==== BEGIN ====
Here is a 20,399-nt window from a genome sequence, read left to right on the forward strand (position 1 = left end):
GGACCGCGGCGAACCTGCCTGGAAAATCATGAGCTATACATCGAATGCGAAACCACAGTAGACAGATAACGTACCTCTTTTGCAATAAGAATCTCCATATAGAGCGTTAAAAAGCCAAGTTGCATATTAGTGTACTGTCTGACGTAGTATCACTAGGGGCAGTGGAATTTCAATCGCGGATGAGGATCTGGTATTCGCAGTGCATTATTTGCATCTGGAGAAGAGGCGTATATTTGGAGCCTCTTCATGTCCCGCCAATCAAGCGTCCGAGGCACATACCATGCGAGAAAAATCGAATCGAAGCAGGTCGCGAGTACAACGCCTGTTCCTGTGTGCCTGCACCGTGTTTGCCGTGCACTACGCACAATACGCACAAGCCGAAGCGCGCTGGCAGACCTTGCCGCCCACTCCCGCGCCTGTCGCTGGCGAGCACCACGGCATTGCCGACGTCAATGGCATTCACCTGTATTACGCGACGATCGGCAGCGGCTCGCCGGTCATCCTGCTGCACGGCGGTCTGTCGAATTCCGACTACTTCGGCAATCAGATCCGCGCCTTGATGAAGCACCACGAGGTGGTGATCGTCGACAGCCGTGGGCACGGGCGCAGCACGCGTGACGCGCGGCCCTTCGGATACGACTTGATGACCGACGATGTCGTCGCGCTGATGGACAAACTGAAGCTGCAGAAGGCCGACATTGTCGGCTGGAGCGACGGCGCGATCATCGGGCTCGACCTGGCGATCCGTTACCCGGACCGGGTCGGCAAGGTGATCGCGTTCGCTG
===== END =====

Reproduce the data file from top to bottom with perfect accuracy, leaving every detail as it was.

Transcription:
Here is a 20,399-nt window from a genome sequence, read left to right on the forward strand (position 1 = left end):
GGACCGCGGCGAACCTGCCTGGAAAATCATGAGCTATACATCGAATGCGAAACCACAGTAGACAGATAACGTACCTCTTTTGCAATAAGAATCTCCATATAGAGCGTTAAAAAGCCAAGTTGCATATTAGTGTACTGTCTGACGTAGTATCACTAGGGGCAGTGGAATTTCAATCGCGGATGAGGATCTGGTATTCGCAGTGCATTATTTGCATCTGGAGAAGAGGCGTATATTTGGAGCCTCTTCATGTCCCGCCAATCAAGCGTCCGAGGCACATACCATGCGAGAAAAATCGAATCGAAGCAGGTCGCGAGTACAACGCCTGTTCCTGTGTGCCTGCACCGTGTTTGCCGTGCACTACGCACAATACGCACAAGCCGAAGCGCGCTGGCAGACCTTGCCGCCCACTCCCGCGCCTGTCGCTGGCGAGCACCACGGCATTGCCGACGTCAATGGCATTCACCTGTATTACGCGACGATCGGCAGCGGCTCGCCGGTCATCCTGCTGCACGGCGGTCTGTCGAATTCCGACTACTTCGGCAATCAGATCCGCGCCTTGATGAAGCACCACGAGGTGGTGATCGTCGACAGCCGTGGGCACGGGCGCAGCACGCGTGACGCGCGGCCCTTCGGATACGACTTGATGACCGACGATGTCGTCGCGCTGATGGACAAACTGAAGCTGCAGAAGGCCGACATTGTCGGCTGGAGCGACGGCGCGATCATCGGGCTCGACCTGGCGATCCGTTACCCGGACCGGGTCGGCAAGGTGATCGCGTTCGCTG